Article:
When the optician was satisfied that I was feeling confident at both the applying and removal processes, I could progress into becoming a regular contact lens wearer.


What others say about wearing contact lenses

(Extracts from comments that are out there.)

You should be able to wear contact lenses in full comfort with barely any sensation on the eye.”


Contact lenses are better for me because I can see much better with them compared to wearing glasses and they don’t impede my daily activities. Contact lenses are a better choice for me”


I have been wearing glasses and contact lenses for 20 years. I find contact lenses to be a real pain. I have to remember to order lenses and contact lens cleaning-solution. Then If I travel, I have to remember to take the cleaning-solution with me and avoid the Transportation Security Administration confiscating it. Then I have the problem of contact lenses drying out due to dry air or alcohol consumption, or just feel uncomfortable for no reason that I can find”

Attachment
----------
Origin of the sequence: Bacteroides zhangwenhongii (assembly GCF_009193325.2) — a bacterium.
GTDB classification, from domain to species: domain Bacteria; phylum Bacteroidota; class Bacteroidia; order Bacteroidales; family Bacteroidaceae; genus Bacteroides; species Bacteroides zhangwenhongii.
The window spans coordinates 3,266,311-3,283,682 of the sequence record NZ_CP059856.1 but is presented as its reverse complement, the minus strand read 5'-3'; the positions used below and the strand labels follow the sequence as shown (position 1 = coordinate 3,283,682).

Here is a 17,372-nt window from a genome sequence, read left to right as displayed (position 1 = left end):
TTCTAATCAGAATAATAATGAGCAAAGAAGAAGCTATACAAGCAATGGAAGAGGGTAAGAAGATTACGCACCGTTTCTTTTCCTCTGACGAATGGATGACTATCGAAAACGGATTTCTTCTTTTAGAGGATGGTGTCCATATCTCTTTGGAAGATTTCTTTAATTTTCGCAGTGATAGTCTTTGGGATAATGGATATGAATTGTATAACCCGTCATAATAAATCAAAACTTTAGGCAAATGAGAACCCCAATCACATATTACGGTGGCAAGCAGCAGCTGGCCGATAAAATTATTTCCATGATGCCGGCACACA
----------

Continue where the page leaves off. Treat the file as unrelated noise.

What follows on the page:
Some of us can’t wear contact lenses?

Most people can wear contact lenses but there are some who have disadvantages that may make wearing them difficult or, possibly, dangerous.


During the consultations that you will have with your optician, any issues that may be specific to you will become apparent.


Eye infections

If you have a history of repeated eye infections the advice will almost certainly be to avoid contact lenses until you have got to the route of the problem.



Some people tend to carry problems with eye allergies and the inflammation that inevitably comes with it. Until a solution is found to eliminate the symptoms of eye allergies, contact lenses won’t be an option.


Dry eyes

Contact lenses require an element of lubrication to allow them to move around on the surface of the eyeball. Some people can’t generate enough tear-fluid to help with this. When this happens the contact lens will become stuck in one place on the eye and become sore.


Adverse environmental conditions

If you regularly spend time in a dusty space, perhaps because of work, this can be a problem. If you are unlucky enough to be working in these conditions, it may be better to leave out the contact lens and resort to glasses until the atmosphere is more favourable.

Eye shape